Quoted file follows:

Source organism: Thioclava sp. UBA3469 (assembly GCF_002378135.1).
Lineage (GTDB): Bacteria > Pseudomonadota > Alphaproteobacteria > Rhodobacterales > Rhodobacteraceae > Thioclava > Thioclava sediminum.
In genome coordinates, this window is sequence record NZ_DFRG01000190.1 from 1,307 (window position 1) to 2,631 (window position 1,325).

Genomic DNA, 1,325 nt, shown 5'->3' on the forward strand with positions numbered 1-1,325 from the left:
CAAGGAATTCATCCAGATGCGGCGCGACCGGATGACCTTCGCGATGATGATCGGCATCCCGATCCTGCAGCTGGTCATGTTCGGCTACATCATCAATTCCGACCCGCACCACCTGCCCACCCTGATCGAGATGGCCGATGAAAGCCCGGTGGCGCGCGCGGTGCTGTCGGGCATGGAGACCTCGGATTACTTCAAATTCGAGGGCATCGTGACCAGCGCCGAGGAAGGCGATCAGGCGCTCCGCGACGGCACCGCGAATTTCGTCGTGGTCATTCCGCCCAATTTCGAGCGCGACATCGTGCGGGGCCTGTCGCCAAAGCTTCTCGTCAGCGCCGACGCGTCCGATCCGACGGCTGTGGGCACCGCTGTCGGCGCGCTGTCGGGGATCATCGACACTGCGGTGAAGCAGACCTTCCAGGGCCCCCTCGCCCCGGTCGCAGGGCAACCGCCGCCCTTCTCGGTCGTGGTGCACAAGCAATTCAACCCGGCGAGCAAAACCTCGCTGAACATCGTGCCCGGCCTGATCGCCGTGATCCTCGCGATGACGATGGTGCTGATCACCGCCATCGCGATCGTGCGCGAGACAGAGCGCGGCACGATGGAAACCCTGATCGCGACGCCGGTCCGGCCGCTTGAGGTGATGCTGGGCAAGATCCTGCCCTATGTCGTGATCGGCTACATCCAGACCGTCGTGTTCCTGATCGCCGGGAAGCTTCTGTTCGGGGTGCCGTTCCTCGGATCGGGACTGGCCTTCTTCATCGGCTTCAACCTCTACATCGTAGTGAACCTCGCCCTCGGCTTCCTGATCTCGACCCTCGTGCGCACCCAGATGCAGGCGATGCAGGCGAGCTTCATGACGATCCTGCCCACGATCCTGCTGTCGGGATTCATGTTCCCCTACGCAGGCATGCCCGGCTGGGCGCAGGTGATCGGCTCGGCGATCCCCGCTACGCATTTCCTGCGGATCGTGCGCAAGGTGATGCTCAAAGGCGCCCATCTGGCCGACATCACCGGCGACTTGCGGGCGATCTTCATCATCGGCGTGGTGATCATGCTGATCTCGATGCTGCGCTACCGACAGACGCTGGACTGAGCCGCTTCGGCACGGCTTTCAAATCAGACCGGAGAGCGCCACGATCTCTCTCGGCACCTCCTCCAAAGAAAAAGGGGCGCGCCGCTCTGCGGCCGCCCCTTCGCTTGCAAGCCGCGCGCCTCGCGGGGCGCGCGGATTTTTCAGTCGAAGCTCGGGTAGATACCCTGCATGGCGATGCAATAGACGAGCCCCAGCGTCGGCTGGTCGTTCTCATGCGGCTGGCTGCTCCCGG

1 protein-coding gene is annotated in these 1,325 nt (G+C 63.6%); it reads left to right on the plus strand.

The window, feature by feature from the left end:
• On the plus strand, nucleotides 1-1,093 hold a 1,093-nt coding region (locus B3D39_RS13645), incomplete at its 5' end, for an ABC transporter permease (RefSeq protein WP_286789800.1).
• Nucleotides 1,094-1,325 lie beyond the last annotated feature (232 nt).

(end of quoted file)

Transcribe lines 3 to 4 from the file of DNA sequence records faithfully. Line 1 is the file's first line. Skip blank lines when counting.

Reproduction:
In genome coordinates, this window is sequence record NZ_DFRG01000190.1 from 1,307 (window position 1) to 2,631 (window position 1,325).

Genomic DNA, 1,325 nt, shown 5'->3' on the forward strand with positions numbered 1-1,325 from the left: